In case you missed it, on Saturday May 11, we celebrated the rich cultures of South Asia with dance, music, stories and art. South Asian culture is a big part of the Cedarbrae Branch community and our surrounding branches, and it continues to influence our programs and book displays throughout the month.
Like many branches, we have ongoing Asian authors on display this May -- these displays have authors from all over Asia including China, India, Afghanistan and many more. Many of the books deal with the struggle of moving to a new country and navigating between cultures in addition to other universal topics of family, love and redemption.
Many of these themes are linked to youth and growing up, so we've put together a short list of books about growing up South Asian, or desi. Desi is a general term often used to refer to people, culture and experiences related to the Indian subcontinent, or South Asia. It originates from the Sanskrit word 'desha' which means literally 'land' or 'country'. In languages like Hindi and Bengali, it evolved to 'desh' which means the same thing. Desi is a common term in North America, although it seems to be used more frequently in parts of the US, and usually among South Asians themselves.
Check out some of these titles and let us know if you have any recommendations of your own!
By Tony D’Souza
Francisco D'Sai is a firstborn son of a firstborn son—all the way back to the beginning of a long line of proud Konkans. Known as the "Jews of India," the Konkans kneeled before the Portuguese explorer Vasco da Gama's sword and before Saint Francis Xavier’s cross, abandoned their Hindu traditions, and became Catholics. Francisco's mother, Denise, and uncle, Sam, are passionate raconteurs who do their best to preserve the family's Konkan heritage, while his father drinks a lot but speaks little. Friends, allies, and eventually lovers, Sam and Denise feed Francisco’s imagination with proud visions of India and Konkan history.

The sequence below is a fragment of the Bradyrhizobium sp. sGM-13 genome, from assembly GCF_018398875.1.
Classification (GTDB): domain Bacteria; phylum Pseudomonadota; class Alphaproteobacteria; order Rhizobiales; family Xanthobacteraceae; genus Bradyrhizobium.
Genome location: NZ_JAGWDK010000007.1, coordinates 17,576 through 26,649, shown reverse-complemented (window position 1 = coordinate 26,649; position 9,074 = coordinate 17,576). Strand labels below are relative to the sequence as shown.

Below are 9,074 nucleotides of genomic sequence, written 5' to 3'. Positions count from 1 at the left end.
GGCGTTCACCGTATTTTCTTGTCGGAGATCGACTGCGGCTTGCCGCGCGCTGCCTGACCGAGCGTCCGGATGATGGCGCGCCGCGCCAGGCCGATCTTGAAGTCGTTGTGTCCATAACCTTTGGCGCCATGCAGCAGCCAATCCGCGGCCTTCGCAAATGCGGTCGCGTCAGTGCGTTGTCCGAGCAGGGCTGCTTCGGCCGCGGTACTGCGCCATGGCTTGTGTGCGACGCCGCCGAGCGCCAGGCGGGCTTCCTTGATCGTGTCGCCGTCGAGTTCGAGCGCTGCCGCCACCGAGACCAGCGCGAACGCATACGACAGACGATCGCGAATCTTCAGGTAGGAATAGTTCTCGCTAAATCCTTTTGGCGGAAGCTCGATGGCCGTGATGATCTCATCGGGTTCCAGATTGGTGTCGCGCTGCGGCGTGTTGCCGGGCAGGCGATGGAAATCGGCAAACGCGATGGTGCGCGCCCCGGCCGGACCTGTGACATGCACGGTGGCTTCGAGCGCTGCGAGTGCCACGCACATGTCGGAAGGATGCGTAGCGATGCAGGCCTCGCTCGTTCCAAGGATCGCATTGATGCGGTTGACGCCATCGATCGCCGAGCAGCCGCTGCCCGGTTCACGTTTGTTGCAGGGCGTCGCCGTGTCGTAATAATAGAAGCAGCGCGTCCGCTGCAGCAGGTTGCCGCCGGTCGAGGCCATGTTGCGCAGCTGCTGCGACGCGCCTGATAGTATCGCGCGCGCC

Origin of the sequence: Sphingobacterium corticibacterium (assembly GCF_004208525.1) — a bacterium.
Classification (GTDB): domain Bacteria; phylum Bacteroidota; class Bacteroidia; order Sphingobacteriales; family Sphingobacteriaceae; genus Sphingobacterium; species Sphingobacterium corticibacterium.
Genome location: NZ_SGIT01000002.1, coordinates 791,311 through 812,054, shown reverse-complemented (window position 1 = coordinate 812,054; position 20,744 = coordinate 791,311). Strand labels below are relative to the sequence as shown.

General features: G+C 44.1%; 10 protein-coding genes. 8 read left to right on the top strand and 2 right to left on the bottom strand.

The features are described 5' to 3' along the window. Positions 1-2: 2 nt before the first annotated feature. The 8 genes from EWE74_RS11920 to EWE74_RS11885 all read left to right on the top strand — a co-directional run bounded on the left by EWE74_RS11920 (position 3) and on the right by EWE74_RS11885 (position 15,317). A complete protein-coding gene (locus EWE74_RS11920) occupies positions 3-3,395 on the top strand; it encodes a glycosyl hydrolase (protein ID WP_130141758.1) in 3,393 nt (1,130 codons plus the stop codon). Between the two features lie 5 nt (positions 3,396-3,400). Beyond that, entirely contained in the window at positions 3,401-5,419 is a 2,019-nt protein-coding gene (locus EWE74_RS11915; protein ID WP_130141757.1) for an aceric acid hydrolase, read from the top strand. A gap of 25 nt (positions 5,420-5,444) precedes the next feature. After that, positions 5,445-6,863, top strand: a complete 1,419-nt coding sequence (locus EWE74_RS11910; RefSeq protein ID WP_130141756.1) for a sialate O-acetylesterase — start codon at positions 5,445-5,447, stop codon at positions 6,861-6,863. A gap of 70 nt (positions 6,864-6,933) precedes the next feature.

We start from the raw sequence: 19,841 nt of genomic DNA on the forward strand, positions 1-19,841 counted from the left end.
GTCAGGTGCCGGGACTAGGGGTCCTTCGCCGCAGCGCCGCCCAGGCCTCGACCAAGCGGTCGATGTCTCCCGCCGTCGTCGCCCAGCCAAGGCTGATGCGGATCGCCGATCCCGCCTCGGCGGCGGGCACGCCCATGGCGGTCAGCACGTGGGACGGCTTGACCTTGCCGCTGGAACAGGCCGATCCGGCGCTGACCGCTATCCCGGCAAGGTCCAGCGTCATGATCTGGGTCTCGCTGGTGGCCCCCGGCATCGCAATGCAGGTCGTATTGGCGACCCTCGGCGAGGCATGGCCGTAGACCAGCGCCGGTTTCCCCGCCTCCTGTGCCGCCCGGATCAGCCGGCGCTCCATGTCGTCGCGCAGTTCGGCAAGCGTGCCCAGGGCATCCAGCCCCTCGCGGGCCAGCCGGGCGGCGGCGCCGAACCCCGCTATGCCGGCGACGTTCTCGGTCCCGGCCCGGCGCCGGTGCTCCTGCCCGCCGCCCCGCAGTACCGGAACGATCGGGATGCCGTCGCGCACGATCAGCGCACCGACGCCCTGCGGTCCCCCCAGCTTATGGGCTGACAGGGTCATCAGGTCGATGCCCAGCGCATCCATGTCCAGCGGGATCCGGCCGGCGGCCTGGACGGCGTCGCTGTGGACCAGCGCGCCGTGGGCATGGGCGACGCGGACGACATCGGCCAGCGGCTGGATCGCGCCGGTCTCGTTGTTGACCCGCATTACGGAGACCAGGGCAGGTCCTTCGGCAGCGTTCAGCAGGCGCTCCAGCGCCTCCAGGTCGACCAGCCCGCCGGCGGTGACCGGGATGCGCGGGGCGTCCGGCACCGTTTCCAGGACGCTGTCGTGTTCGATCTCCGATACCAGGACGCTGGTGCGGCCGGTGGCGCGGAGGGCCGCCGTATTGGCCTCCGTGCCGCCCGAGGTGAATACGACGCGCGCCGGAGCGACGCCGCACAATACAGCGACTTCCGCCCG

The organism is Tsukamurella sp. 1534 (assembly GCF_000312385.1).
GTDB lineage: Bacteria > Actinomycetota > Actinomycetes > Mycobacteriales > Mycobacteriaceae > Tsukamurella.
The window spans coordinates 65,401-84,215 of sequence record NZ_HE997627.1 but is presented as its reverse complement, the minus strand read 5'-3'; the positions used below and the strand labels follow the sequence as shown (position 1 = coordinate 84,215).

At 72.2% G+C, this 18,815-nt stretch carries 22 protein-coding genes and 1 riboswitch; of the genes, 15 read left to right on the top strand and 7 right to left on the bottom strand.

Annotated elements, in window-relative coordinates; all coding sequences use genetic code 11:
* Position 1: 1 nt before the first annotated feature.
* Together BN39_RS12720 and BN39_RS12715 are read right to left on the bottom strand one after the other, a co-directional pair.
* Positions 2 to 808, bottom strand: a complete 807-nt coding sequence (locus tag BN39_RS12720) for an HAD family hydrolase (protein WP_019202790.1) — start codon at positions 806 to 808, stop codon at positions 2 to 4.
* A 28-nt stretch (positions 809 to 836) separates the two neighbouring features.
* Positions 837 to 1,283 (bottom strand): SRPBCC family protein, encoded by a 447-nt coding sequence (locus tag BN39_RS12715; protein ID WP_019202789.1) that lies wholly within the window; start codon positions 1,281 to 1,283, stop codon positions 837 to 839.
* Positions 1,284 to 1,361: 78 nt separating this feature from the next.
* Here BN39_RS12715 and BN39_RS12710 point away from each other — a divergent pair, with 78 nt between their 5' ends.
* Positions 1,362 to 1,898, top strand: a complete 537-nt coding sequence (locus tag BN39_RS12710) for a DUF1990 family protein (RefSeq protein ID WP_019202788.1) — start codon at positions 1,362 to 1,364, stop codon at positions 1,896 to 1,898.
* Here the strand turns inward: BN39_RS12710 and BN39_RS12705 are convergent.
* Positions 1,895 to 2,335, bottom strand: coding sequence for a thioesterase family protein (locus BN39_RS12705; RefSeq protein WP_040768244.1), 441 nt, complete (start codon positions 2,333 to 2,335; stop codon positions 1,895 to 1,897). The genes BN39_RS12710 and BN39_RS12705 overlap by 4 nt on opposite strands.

The Girl in the Garden
By Kamala Nair
When Rakhee Singh is ten years old, her mother takes her from their Minnesota home to visit relatives in India. There she discovers a family secret that will haunt her. Only as a woman on the verge of marriage does Rakhee find the strength to confront the events of that summer and face the price of secrets.
By Rahul Mehta
With buoyant humor and incisive, cunning prose, Rahul Mehta sets off into uncharted literary territory. The characters in "Quarantine"--openly gay Indian-American men--are Westernized in some ways, with cosmopolitan views on friendship and sex, while struggling to maintain relationships with their families and cultural traditions.
By Safia Fazlul (Toronto author!)
Peckville may be a fictional town, but it feels like any other slightly dreary urban centre. Farina is sick of Peckville and the nosy neighbours, the constant expectations of her strict Muslim, Bangladeshi parents, and most of all, her lack of freedom. When Farina and her best friends venture into a world of money, lust and power, the burden of freedom may be too heavy to bear.
Shopping for Sabzi
By Nitin Deckha
Poingnant and humourous, these stories describe the anxieties of ambitious young South Asians as they hustle for status, love, careers and personal fulfillment in a new world.
By Amit Majmudar
Mala and Ronak are surprisingly less comfortable with their dual Indian and American roots than their parents. Told that their mother is about to die, they return home to the Midwest, where Mala persuades Ronak that they should immerse themselves in Indian culture by learning to cook their mother's favorite recipes.
Check out even more great reads to celebrate Asian Heritage Month and other recommended booklists!